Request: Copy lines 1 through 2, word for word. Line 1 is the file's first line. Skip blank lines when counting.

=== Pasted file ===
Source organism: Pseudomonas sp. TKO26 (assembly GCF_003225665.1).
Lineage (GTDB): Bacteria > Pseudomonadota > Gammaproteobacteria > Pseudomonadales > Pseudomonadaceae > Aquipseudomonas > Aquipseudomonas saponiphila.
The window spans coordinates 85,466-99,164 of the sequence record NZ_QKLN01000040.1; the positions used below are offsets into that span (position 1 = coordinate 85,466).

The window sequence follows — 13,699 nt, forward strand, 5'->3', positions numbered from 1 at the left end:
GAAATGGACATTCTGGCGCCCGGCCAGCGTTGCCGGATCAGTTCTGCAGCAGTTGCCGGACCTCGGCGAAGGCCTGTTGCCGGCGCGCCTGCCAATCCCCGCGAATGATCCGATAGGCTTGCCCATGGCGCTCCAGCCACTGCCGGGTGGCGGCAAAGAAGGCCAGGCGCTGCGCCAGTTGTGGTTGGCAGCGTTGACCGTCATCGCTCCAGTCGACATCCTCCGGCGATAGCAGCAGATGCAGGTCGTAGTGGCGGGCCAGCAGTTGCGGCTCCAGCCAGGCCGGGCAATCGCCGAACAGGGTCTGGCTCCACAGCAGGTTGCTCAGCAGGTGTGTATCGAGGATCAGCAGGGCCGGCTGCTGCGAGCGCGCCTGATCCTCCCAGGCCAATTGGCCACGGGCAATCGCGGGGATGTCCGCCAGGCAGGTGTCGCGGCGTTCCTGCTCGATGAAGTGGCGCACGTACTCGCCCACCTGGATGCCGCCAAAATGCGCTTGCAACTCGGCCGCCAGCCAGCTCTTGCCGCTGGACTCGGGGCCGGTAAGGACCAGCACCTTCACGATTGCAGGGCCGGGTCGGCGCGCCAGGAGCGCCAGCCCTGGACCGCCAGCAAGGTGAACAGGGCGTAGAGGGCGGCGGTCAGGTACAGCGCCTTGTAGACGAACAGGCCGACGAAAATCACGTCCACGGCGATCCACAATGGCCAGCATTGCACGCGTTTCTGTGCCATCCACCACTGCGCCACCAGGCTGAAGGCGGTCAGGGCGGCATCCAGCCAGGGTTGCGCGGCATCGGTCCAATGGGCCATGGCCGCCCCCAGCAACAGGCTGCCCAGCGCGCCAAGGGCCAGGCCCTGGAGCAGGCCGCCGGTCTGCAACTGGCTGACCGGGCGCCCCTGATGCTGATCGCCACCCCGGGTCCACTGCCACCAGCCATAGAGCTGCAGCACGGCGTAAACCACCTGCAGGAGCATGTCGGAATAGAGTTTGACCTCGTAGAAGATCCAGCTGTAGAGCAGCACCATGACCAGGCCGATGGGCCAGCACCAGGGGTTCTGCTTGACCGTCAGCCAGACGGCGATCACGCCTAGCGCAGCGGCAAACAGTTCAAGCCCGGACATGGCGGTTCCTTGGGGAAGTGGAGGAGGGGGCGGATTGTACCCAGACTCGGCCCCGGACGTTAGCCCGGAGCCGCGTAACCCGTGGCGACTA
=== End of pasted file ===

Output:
Source organism: Pseudomonas sp. TKO26 (assembly GCF_003225665.1).
Lineage (GTDB): Bacteria > Pseudomonadota > Gammaproteobacteria > Pseudomonadales > Pseudomonadaceae > Aquipseudomonas > Aquipseudomonas saponiphila.